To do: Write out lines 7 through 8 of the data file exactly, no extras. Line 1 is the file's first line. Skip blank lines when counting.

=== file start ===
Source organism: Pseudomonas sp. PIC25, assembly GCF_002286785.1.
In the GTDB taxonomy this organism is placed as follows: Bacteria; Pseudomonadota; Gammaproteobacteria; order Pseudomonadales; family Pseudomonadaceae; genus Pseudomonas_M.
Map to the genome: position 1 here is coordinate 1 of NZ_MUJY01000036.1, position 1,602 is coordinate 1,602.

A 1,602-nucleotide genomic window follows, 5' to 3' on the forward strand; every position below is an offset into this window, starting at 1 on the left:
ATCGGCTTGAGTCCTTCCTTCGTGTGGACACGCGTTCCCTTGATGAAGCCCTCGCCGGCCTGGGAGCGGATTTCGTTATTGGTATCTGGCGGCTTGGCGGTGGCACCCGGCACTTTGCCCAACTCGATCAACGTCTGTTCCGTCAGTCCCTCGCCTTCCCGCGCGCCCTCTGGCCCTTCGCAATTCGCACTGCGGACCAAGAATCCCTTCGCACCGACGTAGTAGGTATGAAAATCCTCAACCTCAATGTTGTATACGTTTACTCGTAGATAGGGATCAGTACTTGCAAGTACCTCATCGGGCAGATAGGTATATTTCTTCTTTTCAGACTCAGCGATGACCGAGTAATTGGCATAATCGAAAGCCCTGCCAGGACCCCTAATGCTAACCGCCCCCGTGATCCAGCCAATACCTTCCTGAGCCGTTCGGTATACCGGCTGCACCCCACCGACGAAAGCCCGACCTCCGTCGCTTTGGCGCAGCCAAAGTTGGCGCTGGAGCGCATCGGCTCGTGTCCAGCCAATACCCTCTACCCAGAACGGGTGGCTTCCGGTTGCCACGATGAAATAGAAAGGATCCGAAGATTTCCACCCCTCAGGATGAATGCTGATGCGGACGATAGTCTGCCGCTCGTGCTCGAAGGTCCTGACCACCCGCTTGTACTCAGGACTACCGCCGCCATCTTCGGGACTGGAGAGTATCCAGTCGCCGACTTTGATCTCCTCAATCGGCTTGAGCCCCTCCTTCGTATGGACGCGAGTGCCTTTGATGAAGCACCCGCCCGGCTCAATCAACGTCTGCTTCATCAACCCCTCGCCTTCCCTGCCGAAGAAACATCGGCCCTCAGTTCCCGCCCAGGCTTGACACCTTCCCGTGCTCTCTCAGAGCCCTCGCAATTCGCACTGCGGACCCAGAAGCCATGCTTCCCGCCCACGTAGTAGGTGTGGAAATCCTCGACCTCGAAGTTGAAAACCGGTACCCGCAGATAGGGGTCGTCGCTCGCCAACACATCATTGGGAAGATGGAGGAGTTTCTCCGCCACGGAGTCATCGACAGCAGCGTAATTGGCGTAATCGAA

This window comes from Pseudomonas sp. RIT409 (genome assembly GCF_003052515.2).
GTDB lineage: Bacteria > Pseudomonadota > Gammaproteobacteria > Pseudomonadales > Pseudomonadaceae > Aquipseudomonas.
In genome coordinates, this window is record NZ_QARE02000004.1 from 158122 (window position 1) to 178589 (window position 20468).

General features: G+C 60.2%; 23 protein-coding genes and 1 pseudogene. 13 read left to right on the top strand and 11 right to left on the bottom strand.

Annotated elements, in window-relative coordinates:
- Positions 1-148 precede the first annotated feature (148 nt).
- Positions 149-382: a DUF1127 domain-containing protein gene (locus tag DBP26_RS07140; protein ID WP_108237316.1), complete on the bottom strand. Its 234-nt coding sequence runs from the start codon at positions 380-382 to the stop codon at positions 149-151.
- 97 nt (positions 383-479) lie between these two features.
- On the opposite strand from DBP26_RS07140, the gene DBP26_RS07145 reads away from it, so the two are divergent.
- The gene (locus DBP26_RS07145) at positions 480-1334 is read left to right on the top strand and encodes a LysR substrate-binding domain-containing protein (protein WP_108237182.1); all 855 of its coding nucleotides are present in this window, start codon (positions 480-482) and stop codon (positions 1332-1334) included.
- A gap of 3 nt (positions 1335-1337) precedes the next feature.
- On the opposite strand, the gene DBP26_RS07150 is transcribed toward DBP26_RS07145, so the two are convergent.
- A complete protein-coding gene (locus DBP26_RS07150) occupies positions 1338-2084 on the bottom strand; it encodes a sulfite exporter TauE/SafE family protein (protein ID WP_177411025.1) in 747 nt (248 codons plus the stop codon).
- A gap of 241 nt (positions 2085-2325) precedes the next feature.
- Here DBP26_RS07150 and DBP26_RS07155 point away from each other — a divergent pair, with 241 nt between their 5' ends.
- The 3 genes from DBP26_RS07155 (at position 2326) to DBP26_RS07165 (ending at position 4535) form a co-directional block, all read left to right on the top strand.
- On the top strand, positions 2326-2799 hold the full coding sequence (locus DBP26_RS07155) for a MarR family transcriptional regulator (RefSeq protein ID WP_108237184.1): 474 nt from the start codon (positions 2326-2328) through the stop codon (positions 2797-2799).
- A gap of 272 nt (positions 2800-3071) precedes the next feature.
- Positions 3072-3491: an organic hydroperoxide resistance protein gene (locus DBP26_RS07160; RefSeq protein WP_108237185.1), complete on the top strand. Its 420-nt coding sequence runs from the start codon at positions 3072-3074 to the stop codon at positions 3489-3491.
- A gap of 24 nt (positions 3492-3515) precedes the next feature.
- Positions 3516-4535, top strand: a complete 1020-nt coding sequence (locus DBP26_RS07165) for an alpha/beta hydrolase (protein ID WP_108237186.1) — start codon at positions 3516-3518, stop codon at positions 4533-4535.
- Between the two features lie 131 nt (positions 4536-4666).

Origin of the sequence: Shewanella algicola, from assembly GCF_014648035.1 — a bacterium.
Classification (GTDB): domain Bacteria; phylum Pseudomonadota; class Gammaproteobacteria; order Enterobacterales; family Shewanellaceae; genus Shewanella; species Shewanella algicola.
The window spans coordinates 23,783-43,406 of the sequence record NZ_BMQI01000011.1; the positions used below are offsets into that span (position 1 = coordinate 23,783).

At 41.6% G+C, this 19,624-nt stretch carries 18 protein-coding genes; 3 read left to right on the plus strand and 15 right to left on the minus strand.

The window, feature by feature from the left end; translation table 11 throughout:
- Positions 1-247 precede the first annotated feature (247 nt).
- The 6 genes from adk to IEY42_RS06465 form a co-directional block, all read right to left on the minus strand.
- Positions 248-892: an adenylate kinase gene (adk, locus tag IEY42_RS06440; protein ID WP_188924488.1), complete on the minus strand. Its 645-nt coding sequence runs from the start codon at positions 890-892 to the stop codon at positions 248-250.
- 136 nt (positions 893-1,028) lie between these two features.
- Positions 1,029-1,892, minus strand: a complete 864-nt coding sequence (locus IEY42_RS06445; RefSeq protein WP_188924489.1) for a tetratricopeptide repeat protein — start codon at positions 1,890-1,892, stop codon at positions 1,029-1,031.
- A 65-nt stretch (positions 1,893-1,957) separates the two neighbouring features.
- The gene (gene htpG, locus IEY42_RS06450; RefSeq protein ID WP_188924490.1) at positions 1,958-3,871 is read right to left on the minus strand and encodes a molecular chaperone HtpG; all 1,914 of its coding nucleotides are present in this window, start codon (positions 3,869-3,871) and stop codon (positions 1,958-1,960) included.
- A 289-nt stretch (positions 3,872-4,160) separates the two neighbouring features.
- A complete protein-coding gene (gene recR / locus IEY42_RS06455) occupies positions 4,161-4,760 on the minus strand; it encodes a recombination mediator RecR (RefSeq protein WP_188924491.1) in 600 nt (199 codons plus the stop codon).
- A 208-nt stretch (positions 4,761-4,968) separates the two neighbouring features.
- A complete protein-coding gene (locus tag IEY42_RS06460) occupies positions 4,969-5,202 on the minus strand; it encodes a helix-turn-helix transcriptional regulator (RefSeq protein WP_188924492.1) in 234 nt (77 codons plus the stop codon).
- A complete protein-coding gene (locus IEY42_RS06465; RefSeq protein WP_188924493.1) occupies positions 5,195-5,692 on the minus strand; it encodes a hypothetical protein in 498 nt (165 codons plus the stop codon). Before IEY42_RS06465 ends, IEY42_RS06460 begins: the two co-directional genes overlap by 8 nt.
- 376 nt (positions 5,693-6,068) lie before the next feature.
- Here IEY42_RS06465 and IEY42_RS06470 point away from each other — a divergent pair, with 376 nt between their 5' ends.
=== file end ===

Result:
GTDB lineage: Bacteria > Pseudomonadota > Gammaproteobacteria > Pseudomonadales > Pseudomonadaceae > Aquipseudomonas.
In genome coordinates, this window is record NZ_QARE02000004.1 from 158122 (window position 1) to 178589 (window position 20468).